The Five Love Languages: Which Does Your Cat Speak?
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The Five Love Languages: Which Does Your Cat Speak?

Est. read time: 5 min.

It’s that sappy (oops, happy) time of year again. Love is in the air! Whether or not you have a human companion to share Valentine’s Day with, you can certainly boost your relationship with the other love of your life—AKA, your cat. How? By figuring out which one of the five love languages your cat speaks!

What are the five love languages?

In 1995, author, marriage counselor, and pastor Gary Chapman published a book about the “five love languages,” or the ways to express and experience love. These include receiving gifts, quality time, words of affirmation, acts of service, and physical touch. According to Chapman’s theory, each of us has one primary love language.

Determining which one of the five love languages your loved one “speaks” can help you improve your relationship. While the book was written with spouses in mind, the theory can easily be applied to children and pets.

Words of Affirmation cat love languages

Words of affirmation

Does your cat often meow at you? Does she purr when you play with her, pet her, or feed her? These are likely her “words” of affirmation.

In the case of cats, words of affirmation can extend to non-verbal body language, such as “the slow blink” of a contented kitty. And how do you show your love in return? By meowing back, speaking to her in high-pitched tones (cats hear better at higher frequencies than humans do), or even trying a slow-blink session together. We know, we know, such behavior might elicit looks of concern from other people in the house—but who cares? Your kitty will appreciate the attention and show her gratitude in undoubtedly adorable ways!

Cat breeds known for being talkative: Burmese, Balinese, Javanese, Oriental Shorthair, Siamese, Japanese Bobtail, Sphynx

acts of service cat love languages

Acts of service

Is your cat a great “mouser?” If you’ve noticed that she often keeps bugs or rodents under control, this may be her way of telling you that her love language is acts of service.

Acts of service are essentially doing chores or completing tasks for a loved one without being asked. You can show your own devotion to your cat by engaging her in interactive playtime each and every day—even before she starts batting around a toy or meowing at you in boredom.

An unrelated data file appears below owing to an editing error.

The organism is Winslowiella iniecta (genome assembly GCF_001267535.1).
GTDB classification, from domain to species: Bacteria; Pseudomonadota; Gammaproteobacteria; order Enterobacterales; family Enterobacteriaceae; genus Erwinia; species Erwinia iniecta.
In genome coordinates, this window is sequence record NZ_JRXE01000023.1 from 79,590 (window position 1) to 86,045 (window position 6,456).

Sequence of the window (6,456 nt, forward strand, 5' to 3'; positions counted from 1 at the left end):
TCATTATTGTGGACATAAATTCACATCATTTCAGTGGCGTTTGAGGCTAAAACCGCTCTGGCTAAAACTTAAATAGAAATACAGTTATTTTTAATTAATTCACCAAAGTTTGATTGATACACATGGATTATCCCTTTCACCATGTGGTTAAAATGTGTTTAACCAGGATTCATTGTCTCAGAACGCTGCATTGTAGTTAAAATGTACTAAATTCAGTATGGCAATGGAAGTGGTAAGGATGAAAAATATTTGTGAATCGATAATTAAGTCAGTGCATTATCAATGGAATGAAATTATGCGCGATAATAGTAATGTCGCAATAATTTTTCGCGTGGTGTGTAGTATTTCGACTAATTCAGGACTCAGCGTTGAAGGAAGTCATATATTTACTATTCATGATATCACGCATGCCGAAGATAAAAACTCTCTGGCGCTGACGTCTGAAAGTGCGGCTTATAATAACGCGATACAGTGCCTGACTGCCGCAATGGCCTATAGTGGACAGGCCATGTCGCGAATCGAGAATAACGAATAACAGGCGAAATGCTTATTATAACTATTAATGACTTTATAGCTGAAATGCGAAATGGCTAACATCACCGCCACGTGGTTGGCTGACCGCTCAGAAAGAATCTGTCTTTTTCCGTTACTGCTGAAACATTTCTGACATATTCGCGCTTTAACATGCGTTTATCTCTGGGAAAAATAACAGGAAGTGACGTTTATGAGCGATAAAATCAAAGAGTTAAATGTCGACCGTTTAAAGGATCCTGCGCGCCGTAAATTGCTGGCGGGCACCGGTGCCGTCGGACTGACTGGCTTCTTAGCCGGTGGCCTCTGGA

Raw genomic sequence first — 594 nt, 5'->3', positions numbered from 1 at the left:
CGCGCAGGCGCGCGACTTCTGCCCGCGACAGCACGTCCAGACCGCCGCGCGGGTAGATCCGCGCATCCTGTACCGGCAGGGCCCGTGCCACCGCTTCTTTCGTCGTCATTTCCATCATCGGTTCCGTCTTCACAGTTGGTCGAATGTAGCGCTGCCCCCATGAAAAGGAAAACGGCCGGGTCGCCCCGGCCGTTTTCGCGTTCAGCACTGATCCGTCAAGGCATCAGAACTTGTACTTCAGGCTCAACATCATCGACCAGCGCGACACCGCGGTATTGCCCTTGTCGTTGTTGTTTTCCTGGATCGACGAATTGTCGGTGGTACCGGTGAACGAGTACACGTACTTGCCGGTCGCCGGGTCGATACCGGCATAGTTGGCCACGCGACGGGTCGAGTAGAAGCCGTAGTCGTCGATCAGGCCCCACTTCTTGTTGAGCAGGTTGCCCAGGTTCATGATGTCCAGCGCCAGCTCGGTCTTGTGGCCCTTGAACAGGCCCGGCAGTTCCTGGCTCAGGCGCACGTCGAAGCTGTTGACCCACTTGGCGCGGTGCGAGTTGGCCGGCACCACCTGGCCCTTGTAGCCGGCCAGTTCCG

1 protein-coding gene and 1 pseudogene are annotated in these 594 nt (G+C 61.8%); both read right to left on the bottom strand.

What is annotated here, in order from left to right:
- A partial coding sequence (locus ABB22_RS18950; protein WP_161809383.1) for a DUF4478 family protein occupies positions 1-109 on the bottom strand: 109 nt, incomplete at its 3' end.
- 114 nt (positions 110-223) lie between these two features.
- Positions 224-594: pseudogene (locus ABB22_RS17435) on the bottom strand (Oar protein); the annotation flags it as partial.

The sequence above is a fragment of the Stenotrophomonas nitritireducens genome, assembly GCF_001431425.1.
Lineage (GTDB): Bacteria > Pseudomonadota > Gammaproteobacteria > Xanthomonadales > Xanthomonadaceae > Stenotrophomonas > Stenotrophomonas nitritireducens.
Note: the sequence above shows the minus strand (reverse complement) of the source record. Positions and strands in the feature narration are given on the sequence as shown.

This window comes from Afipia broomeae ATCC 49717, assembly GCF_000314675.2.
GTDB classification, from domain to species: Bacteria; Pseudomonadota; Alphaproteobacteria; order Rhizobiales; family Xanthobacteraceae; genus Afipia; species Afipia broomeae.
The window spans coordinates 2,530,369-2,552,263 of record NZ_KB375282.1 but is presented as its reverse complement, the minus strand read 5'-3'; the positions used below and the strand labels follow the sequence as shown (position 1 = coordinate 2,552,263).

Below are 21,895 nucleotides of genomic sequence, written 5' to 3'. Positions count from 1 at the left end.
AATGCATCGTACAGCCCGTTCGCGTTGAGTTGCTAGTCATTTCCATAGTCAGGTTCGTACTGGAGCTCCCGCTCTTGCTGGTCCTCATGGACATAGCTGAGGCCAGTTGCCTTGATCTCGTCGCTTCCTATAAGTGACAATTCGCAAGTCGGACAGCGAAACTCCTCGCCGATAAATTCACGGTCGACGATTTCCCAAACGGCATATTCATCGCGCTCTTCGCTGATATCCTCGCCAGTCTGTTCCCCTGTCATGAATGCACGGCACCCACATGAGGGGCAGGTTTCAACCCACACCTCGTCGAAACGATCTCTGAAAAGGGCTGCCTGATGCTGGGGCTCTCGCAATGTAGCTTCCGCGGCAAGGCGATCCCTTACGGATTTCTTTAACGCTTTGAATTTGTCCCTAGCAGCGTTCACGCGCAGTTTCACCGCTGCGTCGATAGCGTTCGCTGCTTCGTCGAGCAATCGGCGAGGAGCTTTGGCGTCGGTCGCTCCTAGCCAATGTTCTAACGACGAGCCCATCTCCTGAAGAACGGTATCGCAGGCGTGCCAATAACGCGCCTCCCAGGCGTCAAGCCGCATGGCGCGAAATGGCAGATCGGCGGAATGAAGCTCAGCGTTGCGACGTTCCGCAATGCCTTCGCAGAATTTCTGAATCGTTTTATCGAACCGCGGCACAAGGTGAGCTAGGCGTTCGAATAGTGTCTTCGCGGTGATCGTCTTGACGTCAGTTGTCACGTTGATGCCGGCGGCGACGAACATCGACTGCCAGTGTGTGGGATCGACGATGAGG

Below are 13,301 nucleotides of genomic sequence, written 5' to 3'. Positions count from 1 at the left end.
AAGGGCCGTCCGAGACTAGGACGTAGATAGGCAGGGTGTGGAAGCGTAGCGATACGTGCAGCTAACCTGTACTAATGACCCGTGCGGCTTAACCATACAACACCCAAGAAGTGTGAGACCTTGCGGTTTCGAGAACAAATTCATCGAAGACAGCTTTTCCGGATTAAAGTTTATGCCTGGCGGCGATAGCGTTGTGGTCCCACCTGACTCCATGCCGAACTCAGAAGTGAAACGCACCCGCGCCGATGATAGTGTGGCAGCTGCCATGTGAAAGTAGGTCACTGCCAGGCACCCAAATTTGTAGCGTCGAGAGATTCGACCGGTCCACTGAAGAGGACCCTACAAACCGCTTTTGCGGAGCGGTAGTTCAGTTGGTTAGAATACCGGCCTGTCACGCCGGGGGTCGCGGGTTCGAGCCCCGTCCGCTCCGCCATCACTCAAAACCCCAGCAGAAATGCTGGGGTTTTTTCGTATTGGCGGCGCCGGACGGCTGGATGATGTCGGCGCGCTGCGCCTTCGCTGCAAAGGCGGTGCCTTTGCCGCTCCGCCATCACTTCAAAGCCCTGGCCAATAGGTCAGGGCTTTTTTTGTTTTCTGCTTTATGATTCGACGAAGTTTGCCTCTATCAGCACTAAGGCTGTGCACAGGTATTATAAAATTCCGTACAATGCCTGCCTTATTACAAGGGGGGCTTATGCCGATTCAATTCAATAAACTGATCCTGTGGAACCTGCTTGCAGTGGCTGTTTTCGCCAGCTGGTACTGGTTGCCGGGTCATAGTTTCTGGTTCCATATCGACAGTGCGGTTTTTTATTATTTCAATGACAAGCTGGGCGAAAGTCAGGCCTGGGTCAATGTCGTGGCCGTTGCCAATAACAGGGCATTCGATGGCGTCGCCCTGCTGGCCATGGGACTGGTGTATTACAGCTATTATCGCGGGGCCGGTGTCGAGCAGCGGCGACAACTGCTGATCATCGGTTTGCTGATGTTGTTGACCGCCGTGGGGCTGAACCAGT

Another important act of service? Cleaning her litter box daily! Cats are fastidious creatures that do not like to use a dirty litter box. Providing her with a clean place to do her business is not only healthier for her, but also a loving gesture on your part. (If you hate scooping, there’s always the automatic, self-cleaning Litter-Robot to do the work for you!)

Cat breeds known for being great hunters: Maine Coon, Norwegian Forest Cat, American Polydactyl, Chartreux, American Shorthair

quality time cat love languages

Quality time

Does your cat always want to be near you, even if she’s not actually touching you? If yes, then chances are her love language is quality time.

Spend time doing activities that you know your cat enjoys. This might include napping together, basking in front of the fireplace or reading in a sunny spot, or taking her on a leashed walk outside. If she likes to be pampered, consider making a long session out of brushing her and trimming her nails. You’ll want to give your kitty some one-on-one time each day, if possible, especially if you live in a household with other pets or kids. Sometimes just making room for her on the couch is enough!

Cat breeds known for being adventurous: Abyssinian, Balinese, Bengal, Savannah, Siberian, American Bobtail, Egyptian Mau, Ocicat, Turkish Van

physical touch cat love languages

Physical touch

If your cat can’t get enough of rubbing, snuggling, and head-butting against you, she surely speaks the love language of physical touch.

Obviously there are different types of physical touch: Some cats love to be picked up and held, while others are content just to be pet. Figure out which type of contact your cat most enjoys (maybe it’s any and all!) by stroking or gently scratching her head, chin, and neck. From there, work your way down her back and to her tail (some cats tolerate this, and others don’t). Eventually she may even let you scratch her belly. Once you’re confident about your cat’s preferences, you can try cuddling her in your arms and even holding her like a baby.

Cat breeds known for being extra cuddly: Ragdoll, Persian, Exotic Shorthair, Burmese, Sphynx, Scottish Fold, Tonkinese, Bombay, Maine Coon

receiving gifts cat love languages

Receiving gifts

Finally, is your cat always bringing you her favorite toy, perhaps even dropping it at your feet? And if she goes outside, does she leave her prey on the doorstep (eek!) for you to find? These are signs that her love language is giving and receiving gifts.

A kitty who brings you “gifts” will appreciate gifts in return. Consider giving her a new catnip toy, a new place to lounge, or even a special treat. (But seeing as it’s almost Valentine’s Day, remember: Don’t feed your cat chocolate.) For instance, you might splurge on gourmet canned food and bring it to her on a fancy little plate. Surprising her with toys—from feather tails to crinkle balls, DIY cat gifts are easily inexpensive—and new kinds of cat treats will keep her happy and stimulated. Just don’t over-indulge in the treats—after all, we want to keep her healthy, too!

Cat breeds known for being spoiled: Um, all of them?

Once you determine which one of the five love languages your cat speaks, you can better your relationship with each other. Remember, when we first adopt a cat we sometimes have to earn their love—why not figure out the quickest way to your cat’s heart?

The Five Love Languages: Which Does Your Cat Speak?

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